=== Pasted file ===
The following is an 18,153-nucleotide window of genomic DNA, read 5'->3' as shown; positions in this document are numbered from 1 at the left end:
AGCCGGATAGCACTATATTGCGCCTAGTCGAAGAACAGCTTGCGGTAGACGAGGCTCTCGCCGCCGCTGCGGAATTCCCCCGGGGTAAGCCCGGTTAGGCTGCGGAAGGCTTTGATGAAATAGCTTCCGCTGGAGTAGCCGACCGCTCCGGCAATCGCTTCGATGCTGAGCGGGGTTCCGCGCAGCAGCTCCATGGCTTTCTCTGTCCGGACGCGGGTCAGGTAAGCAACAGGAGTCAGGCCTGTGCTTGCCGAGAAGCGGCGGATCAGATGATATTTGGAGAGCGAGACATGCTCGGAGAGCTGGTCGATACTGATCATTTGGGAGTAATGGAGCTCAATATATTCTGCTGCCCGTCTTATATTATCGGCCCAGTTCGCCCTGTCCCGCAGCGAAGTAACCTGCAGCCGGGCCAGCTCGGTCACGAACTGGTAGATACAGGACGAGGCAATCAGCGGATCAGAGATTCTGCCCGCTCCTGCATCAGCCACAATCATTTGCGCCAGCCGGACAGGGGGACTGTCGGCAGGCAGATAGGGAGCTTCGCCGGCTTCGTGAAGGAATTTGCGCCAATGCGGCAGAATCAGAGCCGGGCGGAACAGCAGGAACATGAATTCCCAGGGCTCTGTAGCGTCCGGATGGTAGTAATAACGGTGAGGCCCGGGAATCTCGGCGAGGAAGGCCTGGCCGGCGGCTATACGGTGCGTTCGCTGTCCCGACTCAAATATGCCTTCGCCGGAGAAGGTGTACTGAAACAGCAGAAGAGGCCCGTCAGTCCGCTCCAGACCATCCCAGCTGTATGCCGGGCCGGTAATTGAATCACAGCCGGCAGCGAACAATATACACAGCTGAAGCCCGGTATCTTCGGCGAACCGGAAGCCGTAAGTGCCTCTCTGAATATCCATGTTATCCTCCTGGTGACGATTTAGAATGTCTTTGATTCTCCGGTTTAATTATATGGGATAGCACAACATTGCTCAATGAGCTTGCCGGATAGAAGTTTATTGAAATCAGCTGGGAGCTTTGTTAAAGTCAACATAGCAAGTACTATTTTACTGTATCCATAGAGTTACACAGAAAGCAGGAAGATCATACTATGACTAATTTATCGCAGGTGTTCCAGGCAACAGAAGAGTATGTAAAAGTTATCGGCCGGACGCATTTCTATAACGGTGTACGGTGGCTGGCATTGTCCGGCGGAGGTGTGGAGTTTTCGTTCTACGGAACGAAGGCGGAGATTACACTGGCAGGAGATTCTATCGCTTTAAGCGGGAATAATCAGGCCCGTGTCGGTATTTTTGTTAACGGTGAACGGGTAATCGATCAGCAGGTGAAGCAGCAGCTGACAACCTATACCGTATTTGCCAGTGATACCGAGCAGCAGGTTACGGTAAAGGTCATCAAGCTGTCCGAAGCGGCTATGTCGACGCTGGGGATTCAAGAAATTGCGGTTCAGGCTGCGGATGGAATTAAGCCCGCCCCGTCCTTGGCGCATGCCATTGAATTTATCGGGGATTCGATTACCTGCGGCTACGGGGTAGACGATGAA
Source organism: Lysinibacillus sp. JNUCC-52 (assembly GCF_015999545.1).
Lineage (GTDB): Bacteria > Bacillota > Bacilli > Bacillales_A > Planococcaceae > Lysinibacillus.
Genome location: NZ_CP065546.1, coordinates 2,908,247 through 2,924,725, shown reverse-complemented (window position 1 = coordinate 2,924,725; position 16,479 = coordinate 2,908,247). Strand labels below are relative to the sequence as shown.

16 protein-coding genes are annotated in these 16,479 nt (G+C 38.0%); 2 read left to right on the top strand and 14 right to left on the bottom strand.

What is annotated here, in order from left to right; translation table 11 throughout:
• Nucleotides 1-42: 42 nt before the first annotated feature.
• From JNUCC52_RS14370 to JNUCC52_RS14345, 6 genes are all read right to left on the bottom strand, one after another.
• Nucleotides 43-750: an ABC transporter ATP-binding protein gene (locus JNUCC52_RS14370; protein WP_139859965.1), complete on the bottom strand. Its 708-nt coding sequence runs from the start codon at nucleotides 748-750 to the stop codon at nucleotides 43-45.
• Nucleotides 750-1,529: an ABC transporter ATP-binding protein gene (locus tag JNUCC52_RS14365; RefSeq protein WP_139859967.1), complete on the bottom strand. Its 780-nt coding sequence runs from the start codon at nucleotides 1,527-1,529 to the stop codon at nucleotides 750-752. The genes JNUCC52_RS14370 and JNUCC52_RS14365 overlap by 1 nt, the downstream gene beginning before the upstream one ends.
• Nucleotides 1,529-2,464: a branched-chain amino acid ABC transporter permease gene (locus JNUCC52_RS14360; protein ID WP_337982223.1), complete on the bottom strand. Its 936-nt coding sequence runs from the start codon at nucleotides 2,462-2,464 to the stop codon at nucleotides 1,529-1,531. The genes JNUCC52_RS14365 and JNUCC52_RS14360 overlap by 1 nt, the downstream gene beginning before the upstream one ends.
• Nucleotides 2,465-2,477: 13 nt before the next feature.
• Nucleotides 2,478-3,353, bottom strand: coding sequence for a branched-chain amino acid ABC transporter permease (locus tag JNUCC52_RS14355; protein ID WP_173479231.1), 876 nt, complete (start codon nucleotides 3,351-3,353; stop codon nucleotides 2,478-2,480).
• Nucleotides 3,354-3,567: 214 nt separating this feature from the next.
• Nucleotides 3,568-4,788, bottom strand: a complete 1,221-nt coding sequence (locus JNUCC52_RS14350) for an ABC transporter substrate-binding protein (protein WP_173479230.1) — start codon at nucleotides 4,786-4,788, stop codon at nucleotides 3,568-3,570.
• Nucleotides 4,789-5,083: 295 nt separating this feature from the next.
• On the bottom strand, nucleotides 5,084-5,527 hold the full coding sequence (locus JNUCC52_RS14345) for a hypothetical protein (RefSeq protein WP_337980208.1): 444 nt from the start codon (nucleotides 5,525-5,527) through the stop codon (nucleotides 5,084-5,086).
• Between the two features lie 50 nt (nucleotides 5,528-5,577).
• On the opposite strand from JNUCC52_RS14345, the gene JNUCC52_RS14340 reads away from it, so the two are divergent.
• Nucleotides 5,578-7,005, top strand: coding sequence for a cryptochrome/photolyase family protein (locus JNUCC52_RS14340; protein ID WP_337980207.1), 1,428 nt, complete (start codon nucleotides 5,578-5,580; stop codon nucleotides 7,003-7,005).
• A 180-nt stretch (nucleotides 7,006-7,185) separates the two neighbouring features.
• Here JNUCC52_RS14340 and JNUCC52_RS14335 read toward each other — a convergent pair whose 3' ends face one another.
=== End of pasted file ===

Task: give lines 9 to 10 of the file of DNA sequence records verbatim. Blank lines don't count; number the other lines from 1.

• From JNUCC52_RS14370 to JNUCC52_RS14345, 6 genes are all read right to left on the bottom strand, one after another.
• Nucleotides 43-750: an ABC transporter ATP-binding protein gene (locus JNUCC52_RS14370; protein WP_139859965.1), complete on the bottom strand. Its 708-nt coding sequence runs from the start codon at nucleotides 748-750 to the stop codon at nucleotides 43-45.